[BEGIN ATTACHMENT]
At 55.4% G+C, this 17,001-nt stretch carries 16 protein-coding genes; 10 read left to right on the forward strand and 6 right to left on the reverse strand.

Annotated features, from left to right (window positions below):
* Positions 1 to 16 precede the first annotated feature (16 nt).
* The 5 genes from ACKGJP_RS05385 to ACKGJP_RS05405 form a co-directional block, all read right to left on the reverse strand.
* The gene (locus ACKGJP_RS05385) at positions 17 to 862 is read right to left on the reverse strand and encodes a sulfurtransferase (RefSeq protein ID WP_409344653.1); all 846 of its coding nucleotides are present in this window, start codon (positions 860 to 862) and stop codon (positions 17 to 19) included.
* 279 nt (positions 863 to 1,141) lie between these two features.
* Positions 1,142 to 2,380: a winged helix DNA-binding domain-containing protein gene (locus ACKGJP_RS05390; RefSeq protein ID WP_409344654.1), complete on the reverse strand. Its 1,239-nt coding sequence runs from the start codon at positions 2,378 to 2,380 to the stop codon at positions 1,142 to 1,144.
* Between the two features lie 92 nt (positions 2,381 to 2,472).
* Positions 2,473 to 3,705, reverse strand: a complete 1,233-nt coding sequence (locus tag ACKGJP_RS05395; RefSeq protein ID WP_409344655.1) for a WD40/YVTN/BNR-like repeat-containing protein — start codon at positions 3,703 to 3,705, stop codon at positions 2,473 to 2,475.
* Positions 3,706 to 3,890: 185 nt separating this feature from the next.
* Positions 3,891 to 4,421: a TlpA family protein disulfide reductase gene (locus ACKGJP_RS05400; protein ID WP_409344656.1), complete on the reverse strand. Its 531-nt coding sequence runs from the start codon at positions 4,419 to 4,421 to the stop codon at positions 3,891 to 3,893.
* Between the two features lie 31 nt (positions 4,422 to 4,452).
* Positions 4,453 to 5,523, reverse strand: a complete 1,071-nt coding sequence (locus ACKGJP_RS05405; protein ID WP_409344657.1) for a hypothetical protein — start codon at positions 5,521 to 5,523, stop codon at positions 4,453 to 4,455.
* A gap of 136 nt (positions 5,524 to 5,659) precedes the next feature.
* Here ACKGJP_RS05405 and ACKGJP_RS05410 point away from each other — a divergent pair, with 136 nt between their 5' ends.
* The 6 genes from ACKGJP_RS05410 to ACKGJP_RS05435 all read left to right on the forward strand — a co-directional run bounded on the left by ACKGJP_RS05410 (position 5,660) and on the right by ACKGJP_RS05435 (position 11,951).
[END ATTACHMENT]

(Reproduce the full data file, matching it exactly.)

At 55.4% G+C, this 17,001-nt stretch carries 16 protein-coding genes; 10 read left to right on the forward strand and 6 right to left on the reverse strand.

Annotated features, from left to right (window positions below):
* Positions 1 to 16 precede the first annotated feature (16 nt).
* The 5 genes from ACKGJP_RS05385 to ACKGJP_RS05405 form a co-directional block, all read right to left on the reverse strand.
* The gene (locus ACKGJP_RS05385) at positions 17 to 862 is read right to left on the reverse strand and encodes a sulfurtransferase (RefSeq protein ID WP_409344653.1); all 846 of its coding nucleotides are present in this window, start codon (positions 860 to 862) and stop codon (positions 17 to 19) included.
* 279 nt (positions 863 to 1,141) lie between these two features.
* Positions 1,142 to 2,380: a winged helix DNA-binding domain-containing protein gene (locus ACKGJP_RS05390; RefSeq protein ID WP_409344654.1), complete on the reverse strand. Its 1,239-nt coding sequence runs from the start codon at positions 2,378 to 2,380 to the stop codon at positions 1,142 to 1,144.
* Between the two features lie 92 nt (positions 2,381 to 2,472).
* Positions 2,473 to 3,705, reverse strand: a complete 1,233-nt coding sequence (locus tag ACKGJP_RS05395; RefSeq protein ID WP_409344655.1) for a WD40/YVTN/BNR-like repeat-containing protein — start codon at positions 3,703 to 3,705, stop codon at positions 2,473 to 2,475.
* Positions 3,706 to 3,890: 185 nt separating this feature from the next.
* Positions 3,891 to 4,421: a TlpA family protein disulfide reductase gene (locus ACKGJP_RS05400; protein ID WP_409344656.1), complete on the reverse strand. Its 531-nt coding sequence runs from the start codon at positions 4,419 to 4,421 to the stop codon at positions 3,891 to 3,893.
* Between the two features lie 31 nt (positions 4,422 to 4,452).
* Positions 4,453 to 5,523, reverse strand: a complete 1,071-nt coding sequence (locus ACKGJP_RS05405; protein ID WP_409344657.1) for a hypothetical protein — start codon at positions 5,521 to 5,523, stop codon at positions 4,453 to 4,455.
* A gap of 136 nt (positions 5,524 to 5,659) precedes the next feature.
* Here ACKGJP_RS05405 and ACKGJP_RS05410 point away from each other — a divergent pair, with 136 nt between their 5' ends.
* The 6 genes from ACKGJP_RS05410 to ACKGJP_RS05435 all read left to right on the forward strand — a co-directional run bounded on the left by ACKGJP_RS05410 (position 5,660) and on the right by ACKGJP_RS05435 (position 11,951).